Our Greater Lansing heating and cooling team is ready to tackle any repair or maintenance for your HVAC system. Our technicians are available 24/7 for emergency service and are ready at any time to meet your heating and cooling needs. We also carry a wide variety of heating & cooling products that are highly efficient, cost-effective, reliable, and durable. We can help you determine when it is time to replace and upgrade your system. Whether it be a new air conditioner system, furnace, heat pump, or water heater, we have all these products and more to choose from to make sure you are comfortable in your home or business.
It can also be a health hazard. Technicians say a furnace inspection can reveal carbon monoxide leaks, which are hard to detect because the gas is colorless and odorless. Carbon monoxide can lead to headaches, dizziness, nausea and even death. An estimated 500 people die each year, and 15,000 people are taken to emergency rooms, because of exposure.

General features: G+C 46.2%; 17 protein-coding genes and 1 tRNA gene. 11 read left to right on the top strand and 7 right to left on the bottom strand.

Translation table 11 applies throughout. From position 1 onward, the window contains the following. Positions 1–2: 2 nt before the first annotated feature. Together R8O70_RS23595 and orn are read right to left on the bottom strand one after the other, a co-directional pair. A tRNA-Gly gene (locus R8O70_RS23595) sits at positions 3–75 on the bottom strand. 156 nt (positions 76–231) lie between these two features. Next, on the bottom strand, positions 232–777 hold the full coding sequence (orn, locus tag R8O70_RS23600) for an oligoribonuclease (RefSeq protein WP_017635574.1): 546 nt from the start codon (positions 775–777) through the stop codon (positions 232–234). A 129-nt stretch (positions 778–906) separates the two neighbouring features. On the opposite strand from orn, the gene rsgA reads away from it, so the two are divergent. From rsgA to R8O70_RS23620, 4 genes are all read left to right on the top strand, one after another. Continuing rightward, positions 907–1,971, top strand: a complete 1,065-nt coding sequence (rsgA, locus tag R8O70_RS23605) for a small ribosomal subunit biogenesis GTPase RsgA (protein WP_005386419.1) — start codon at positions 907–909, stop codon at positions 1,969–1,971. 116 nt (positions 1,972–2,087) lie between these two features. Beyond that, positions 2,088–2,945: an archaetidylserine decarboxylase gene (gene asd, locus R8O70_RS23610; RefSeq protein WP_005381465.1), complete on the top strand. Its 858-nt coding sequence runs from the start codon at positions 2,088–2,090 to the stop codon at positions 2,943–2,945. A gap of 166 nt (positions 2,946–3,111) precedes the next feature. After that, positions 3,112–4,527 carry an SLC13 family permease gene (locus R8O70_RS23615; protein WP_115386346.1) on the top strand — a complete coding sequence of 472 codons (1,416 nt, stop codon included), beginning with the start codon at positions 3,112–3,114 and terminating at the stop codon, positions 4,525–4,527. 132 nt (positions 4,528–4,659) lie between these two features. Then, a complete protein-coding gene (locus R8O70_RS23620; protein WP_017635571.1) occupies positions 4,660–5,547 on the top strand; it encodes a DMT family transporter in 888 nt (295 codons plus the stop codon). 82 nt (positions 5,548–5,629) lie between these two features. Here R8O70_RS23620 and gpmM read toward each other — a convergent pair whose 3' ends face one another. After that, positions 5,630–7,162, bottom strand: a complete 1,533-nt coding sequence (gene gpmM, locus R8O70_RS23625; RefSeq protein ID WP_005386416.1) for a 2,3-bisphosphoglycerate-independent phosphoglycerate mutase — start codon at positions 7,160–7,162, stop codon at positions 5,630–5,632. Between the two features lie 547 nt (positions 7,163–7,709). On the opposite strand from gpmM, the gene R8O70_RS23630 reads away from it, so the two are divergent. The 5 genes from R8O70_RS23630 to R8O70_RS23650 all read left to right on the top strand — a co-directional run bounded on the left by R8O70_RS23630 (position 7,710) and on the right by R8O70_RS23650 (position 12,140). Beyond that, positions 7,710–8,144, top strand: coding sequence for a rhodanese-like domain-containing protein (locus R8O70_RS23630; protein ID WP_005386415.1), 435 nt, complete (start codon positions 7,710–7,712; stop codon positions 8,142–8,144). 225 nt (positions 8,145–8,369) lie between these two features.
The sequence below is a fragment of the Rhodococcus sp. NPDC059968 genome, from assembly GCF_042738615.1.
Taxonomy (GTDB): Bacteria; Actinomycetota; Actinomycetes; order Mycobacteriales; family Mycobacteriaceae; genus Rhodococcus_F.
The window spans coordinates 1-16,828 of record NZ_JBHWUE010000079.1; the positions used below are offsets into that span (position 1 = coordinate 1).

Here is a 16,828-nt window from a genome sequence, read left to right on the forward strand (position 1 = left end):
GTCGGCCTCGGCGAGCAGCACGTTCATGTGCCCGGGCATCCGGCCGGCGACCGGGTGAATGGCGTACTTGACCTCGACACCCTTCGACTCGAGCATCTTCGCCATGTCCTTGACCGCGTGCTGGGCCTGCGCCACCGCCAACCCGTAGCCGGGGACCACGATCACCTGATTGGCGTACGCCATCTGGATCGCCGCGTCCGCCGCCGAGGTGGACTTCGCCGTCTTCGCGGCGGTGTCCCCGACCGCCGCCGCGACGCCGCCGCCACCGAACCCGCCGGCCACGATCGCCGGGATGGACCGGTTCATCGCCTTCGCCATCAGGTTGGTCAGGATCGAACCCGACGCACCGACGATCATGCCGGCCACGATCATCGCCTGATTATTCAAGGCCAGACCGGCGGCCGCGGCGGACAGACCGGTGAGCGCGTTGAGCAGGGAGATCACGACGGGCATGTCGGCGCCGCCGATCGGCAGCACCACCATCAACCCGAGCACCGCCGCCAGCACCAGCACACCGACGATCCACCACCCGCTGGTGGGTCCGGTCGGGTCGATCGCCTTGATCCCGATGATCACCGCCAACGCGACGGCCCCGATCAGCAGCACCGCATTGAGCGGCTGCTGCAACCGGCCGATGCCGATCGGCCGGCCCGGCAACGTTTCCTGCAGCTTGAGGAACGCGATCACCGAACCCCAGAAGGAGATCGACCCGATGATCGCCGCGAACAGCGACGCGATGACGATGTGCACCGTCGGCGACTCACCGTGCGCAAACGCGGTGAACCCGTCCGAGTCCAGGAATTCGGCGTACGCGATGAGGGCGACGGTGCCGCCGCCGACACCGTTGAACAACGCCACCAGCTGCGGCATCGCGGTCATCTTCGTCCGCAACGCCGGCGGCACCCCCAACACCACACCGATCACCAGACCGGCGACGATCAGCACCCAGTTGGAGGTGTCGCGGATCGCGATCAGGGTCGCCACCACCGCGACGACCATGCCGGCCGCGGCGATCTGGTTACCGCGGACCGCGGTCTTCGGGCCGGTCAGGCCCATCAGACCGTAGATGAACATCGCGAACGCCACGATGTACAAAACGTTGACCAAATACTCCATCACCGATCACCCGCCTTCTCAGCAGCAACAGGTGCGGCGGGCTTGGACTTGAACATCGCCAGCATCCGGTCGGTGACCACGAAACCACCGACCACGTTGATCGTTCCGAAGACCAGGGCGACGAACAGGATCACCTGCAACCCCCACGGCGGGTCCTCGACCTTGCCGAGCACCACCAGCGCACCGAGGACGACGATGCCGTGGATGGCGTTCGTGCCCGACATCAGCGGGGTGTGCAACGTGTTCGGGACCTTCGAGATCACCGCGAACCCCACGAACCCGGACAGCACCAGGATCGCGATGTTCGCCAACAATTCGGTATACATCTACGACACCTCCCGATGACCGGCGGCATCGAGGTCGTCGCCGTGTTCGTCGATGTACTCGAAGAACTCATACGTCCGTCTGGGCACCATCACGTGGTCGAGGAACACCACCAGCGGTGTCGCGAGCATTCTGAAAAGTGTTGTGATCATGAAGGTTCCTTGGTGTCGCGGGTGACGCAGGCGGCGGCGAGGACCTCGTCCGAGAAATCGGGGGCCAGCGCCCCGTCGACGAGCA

Vredevoogd Heating & Cooling Grand Rapids values each and every customer. Servicing or installing your HVAC system means establishing a service relationship with each homeowner. We promise to earn your trust with our consummate level of professionalism and expert service. We back our work with the strongest industry guarantees because we value your continued business.
Given the broad price ranges above, it's easy to recognize that the cost of your furnace repair varies drastically based on which parts need attention. As a result, it makes sense to gain a better understanding of the parts that heat your home, and how much they cost to repair. Repairing or replacing your furnace’s blower motor can cost you anywhere between $150 and $450, depending on the extent of the damage. Heat exchanger repair costs can vary greatly, from as little as $100 for a simple fix to as much as $1,200 for a full replacement. Repairing a furnace igniter will only cost you $300 at most, while flame sensor repairs generally fall between $80 to $250. The average cost to repair your Thermostat will range from $108 to $282.